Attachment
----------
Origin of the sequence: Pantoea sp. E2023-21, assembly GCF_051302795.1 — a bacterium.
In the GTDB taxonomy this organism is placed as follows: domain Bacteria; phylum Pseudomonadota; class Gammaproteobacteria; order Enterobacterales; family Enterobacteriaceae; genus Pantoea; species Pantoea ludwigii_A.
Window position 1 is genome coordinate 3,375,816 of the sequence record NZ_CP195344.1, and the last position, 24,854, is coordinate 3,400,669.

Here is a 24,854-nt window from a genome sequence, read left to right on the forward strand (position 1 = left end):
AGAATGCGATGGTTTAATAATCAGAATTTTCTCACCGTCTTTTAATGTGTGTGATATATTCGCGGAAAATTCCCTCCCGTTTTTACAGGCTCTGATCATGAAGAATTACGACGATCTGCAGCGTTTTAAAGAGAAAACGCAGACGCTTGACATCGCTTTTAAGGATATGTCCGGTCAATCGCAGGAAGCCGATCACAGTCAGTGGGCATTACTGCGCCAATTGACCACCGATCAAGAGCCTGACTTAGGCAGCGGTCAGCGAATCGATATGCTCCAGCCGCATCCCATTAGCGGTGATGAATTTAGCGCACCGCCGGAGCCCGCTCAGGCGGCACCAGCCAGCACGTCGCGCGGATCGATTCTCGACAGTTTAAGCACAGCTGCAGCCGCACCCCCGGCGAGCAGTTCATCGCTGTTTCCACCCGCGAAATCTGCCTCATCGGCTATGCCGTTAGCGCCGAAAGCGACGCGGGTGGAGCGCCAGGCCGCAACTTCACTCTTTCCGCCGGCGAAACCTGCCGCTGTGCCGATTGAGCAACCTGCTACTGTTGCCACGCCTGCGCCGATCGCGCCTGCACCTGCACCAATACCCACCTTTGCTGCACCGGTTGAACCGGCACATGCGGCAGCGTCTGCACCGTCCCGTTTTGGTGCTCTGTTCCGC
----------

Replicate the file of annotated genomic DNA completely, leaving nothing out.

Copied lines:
Origin of the sequence: Pantoea sp. E2023-21, assembly GCF_051302795.1 — a bacterium.
In the GTDB taxonomy this organism is placed as follows: domain Bacteria; phylum Pseudomonadota; class Gammaproteobacteria; order Enterobacterales; family Enterobacteriaceae; genus Pantoea; species Pantoea ludwigii_A.
Window position 1 is genome coordinate 3,375,816 of the sequence record NZ_CP195344.1, and the last position, 24,854, is coordinate 3,400,669.

Here is a 24,854-nt window from a genome sequence, read left to right on the forward strand (position 1 = left end):
AGAATGCGATGGTTTAATAATCAGAATTTTCTCACCGTCTTTTAATGTGTGTGATATATTCGCGGAAAATTCCCTCCCGTTTTTACAGGCTCTGATCATGAAGAATTACGACGATCTGCAGCGTTTTAAAGAGAAAACGCAGACGCTTGACATCGCTTTTAAGGATATGTCCGGTCAATCGCAGGAAGCCGATCACAGTCAGTGGGCATTACTGCGCCAATTGACCACCGATCAAGAGCCTGACTTAGGCAGCGGTCAGCGAATCGATATGCTCCAGCCGCATCCCATTAGCGGTGATGAATTTAGCGCACCGCCGGAGCCCGCTCAGGCGGCACCAGCCAGCACGTCGCGCGGATCGATTCTCGACAGTTTAAGCACAGCTGCAGCCGCACCCCCGGCGAGCAGTTCATCGCTGTTTCCACCCGCGAAATCTGCCTCATCGGCTATGCCGTTAGCGCCGAAAGCGACGCGGGTGGAGCGCCAGGCCGCAACTTCACTCTTTCCGCCGGCGAAACCTGCCGCTGTGCCGATTGAGCAACCTGCTACTGTTGCCACGCCTGCGCCGATCGCGCCTGCACCTGCACCAATACCCACCTTTGCTGCACCGGTTGAACCGGCACATGCGGCAGCGTCTGCACCGTCCCGTTTTGGTGCTCTGTTCCGC